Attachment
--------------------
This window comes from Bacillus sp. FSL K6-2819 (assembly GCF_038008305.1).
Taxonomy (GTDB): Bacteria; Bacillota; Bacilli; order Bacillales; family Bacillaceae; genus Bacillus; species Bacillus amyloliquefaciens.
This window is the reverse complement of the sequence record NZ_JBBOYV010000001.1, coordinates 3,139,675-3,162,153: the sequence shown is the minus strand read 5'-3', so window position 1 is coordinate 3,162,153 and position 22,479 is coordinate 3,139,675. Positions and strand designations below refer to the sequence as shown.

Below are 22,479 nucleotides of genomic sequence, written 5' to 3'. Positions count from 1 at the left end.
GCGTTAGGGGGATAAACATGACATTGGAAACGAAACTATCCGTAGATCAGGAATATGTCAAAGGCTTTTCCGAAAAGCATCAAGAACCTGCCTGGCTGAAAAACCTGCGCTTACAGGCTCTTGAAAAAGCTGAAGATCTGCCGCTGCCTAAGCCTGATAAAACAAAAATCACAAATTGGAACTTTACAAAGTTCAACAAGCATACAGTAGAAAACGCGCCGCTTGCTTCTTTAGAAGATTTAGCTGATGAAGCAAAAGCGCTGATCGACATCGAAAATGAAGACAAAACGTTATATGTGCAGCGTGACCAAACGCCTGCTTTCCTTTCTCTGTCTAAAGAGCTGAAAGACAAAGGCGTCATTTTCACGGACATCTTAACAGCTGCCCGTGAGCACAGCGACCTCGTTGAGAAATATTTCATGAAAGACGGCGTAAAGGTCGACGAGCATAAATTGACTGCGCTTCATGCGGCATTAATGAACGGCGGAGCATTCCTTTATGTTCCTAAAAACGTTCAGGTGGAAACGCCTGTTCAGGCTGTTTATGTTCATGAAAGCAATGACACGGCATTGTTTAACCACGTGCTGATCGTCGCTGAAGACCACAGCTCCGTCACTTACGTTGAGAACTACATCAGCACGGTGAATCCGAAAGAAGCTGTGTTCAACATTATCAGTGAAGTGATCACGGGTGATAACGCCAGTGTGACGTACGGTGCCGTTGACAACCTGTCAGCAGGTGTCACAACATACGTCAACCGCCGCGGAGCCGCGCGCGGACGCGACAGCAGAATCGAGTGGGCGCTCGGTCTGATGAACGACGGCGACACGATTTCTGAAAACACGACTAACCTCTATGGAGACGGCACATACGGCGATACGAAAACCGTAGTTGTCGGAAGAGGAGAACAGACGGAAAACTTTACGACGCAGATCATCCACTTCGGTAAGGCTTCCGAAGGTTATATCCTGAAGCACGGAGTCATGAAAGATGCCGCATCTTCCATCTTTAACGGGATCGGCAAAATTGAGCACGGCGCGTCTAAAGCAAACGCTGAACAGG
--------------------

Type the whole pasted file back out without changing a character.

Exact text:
This window comes from Bacillus sp. FSL K6-2819 (assembly GCF_038008305.1).
Taxonomy (GTDB): Bacteria; Bacillota; Bacilli; order Bacillales; family Bacillaceae; genus Bacillus; species Bacillus amyloliquefaciens.
This window is the reverse complement of the sequence record NZ_JBBOYV010000001.1, coordinates 3,139,675-3,162,153: the sequence shown is the minus strand read 5'-3', so window position 1 is coordinate 3,162,153 and position 22,479 is coordinate 3,139,675. Positions and strand designations below refer to the sequence as shown.

Below are 22,479 nucleotides of genomic sequence, written 5' to 3'. Positions count from 1 at the left end.
GCGTTAGGGGGATAAACATGACATTGGAAACGAAACTATCCGTAGATCAGGAATATGTCAAAGGCTTTTCCGAAAAGCATCAAGAACCTGCCTGGCTGAAAAACCTGCGCTTACAGGCTCTTGAAAAAGCTGAAGATCTGCCGCTGCCTAAGCCTGATAAAACAAAAATCACAAATTGGAACTTTACAAAGTTCAACAAGCATACAGTAGAAAACGCGCCGCTTGCTTCTTTAGAAGATTTAGCTGATGAAGCAAAAGCGCTGATCGACATCGAAAATGAAGACAAAACGTTATATGTGCAGCGTGACCAAACGCCTGCTTTCCTTTCTCTGTCTAAAGAGCTGAAAGACAAAGGCGTCATTTTCACGGACATCTTAACAGCTGCCCGTGAGCACAGCGACCTCGTTGAGAAATATTTCATGAAAGACGGCGTAAAGGTCGACGAGCATAAATTGACTGCGCTTCATGCGGCATTAATGAACGGCGGAGCATTCCTTTATGTTCCTAAAAACGTTCAGGTGGAAACGCCTGTTCAGGCTGTTTATGTTCATGAAAGCAATGACACGGCATTGTTTAACCACGTGCTGATCGTCGCTGAAGACCACAGCTCCGTCACTTACGTTGAGAACTACATCAGCACGGTGAATCCGAAAGAAGCTGTGTTCAACATTATCAGTGAAGTGATCACGGGTGATAACGCCAGTGTGACGTACGGTGCCGTTGACAACCTGTCAGCAGGTGTCACAACATACGTCAACCGCCGCGGAGCCGCGCGCGGACGCGACAGCAGAATCGAGTGGGCGCTCGGTCTGATGAACGACGGCGACACGATTTCTGAAAACACGACTAACCTCTATGGAGACGGCACATACGGCGATACGAAAACCGTAGTTGTCGGAAGAGGAGAACAGACGGAAAACTTTACGACGCAGATCATCCACTTCGGTAAGGCTTCCGAAGGTTATATCCTGAAGCACGGAGTCATGAAAGATGCCGCATCTTCCATCTTTAACGGGATCGGCAAAATTGAGCACGGCGCGTCTAAAGCAAACGCTGAACAGG